I competed against seven other amazing women: Kelly Amato, Amanda Baze, Ana Calvo, Gloria Combs, Meena Outlaw, Chitra Viswanathan and Kemi Yemi-Ese. We not only became great friends, but we were able to inspire and encourage each other throughout the weekend. I am very proud to have been onstage with these women.
The foundation treated us like royalty. We got so much free stuff! Before the pageant, our hair was done by Chi stylists and our makeup applied by the salon at Neiman Marcus. But more special than the gifts and services was the way they treated us. They made us all feel like beautiful women.
There were about 350 people in the audience at the pageant, and although I’ve spoken in front of more people than that and not been nervous, I was terrified to be there.
As I was going up to the stage, I dropped three cards to my speech and couldn’t reach them from my power chair. I figured I could give my speech from memory, but after the first three sentences I blanked out. Instead of panicking, I said, “I’m sorry — I dropped my speech, hold on.” The emcee picked up my cards and I went on like nothing happened. The nervousness went away. I felt very lucky that dropping my speech was all that I did — not knocking over the microphone or rolling off the stage.
People stopped me the rest of the night and next day to say they were very surprised I didn’t win. I would have been surprised if I did win! The woman who won, Ana Calvo, is amazing. She was born with no arms or legs, but lives a full life and is a joy to be around. We all were given sashes reading “Ms. Wheelchair Texas Ambassador.”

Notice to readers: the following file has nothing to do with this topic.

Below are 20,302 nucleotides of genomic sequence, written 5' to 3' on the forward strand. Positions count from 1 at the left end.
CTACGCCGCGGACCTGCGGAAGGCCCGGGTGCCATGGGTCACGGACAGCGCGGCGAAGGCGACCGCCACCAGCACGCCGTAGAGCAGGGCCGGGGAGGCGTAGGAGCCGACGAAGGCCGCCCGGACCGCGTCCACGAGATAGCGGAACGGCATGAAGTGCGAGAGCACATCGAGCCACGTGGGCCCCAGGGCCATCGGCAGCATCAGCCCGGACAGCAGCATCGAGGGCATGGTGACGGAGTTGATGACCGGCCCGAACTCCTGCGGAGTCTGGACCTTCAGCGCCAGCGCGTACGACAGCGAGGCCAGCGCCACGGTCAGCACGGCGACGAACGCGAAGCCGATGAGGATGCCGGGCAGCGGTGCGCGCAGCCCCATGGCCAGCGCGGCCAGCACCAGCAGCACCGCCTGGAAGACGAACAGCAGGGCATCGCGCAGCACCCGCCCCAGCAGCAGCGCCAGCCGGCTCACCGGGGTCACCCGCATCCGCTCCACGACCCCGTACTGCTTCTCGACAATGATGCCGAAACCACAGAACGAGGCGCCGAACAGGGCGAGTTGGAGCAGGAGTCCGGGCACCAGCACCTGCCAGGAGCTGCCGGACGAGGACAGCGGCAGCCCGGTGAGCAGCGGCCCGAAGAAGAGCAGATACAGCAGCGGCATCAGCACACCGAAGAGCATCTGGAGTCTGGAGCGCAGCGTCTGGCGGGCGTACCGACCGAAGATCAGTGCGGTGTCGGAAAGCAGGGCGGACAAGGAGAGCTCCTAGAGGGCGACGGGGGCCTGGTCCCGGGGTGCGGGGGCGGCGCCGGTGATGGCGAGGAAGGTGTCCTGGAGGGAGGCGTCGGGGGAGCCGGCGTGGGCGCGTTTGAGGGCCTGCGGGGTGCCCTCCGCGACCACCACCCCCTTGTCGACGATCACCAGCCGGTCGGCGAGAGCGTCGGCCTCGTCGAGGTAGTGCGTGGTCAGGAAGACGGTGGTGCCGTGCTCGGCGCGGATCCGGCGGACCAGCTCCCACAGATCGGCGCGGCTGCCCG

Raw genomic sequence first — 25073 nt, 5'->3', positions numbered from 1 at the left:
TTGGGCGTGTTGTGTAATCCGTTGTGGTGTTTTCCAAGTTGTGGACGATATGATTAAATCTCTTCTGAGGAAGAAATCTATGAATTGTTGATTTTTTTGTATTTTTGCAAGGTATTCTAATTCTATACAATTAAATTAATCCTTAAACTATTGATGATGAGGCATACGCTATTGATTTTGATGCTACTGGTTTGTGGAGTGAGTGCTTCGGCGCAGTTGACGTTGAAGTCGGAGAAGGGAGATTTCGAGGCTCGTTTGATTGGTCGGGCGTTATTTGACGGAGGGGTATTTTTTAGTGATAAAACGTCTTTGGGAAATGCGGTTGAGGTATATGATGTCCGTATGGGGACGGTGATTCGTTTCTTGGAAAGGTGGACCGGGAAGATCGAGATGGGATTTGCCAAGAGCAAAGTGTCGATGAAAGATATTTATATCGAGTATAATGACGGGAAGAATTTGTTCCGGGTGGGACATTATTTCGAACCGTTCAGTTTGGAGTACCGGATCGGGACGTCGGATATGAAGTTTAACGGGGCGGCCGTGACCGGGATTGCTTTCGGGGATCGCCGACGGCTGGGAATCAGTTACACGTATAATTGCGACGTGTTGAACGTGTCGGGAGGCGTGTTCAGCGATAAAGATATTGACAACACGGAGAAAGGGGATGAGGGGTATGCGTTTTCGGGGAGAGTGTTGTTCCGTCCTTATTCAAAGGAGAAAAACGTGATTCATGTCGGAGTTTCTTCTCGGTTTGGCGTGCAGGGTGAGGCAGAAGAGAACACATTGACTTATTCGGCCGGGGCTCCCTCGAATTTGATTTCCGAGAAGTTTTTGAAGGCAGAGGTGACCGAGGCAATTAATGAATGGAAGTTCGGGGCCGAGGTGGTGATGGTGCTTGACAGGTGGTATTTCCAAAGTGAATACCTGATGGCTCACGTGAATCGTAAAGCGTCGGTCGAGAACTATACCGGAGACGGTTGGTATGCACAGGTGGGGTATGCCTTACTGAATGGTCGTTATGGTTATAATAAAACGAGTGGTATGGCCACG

Besides the competition, there were a variety of breakout sessions at the pageant, where we met an image consultant and makeup specialists, and learned about health/fitness. We also learned ins and outs of winning both the state and national pageants, how to handle the media and what to do if we won and had to hire managers and agents.
A film crew doing a documentary on the Ms. Wheelchair America pageant followed us around the whole weekend. They said Texas is at the top pageant-wise, and the other states strive to live up to our level. During the national pageant, Ms. Wheelchair Texas is the contestant to beat and always ends up in the top five.
I am very proud of myself. This was huge for me. I was not sad to not win. Winning is not what this weekend was all about. I am so proud of Ana for winning — this was her second year of competing.
Emily is pictured with 2004 Ms. Wheelchair Texas, Angela Wrigglesworth, a member of MDA's National Task Force on Public Awareness.
The way I feel about myself now is so incredible I don’t have words to describe it. When I look at myself in the mirror, it is not the same Emily looking back — I feel pretty and more confident of myself. I definitely am doing this again next year.
I wish every disabled woman would enter this pageant; it truly helps to break down stereotypes that we hold about ourselves due to messages we get from society. It seems like there’s an unspoken rule that disabled women are “not supposed to enter pageants or be successful.”
I am more grateful than words can express, not just to the Ms. Wheelchair Texas Foundation, but to my wonderful family and friends who supported me. I may not have won the crown, but the friendships I formed, the confidence that I gained and the experiences I had make me a winner.
Emily Neyland, 29, lives in Fort Stockton, Texas, with her parents, grandfather, five cats, three dogs and one turtle. She volunteers at an after-school program and says she likes to “read constantly, and text and talk on the phone nonstop.” She can be reached at email@example.com.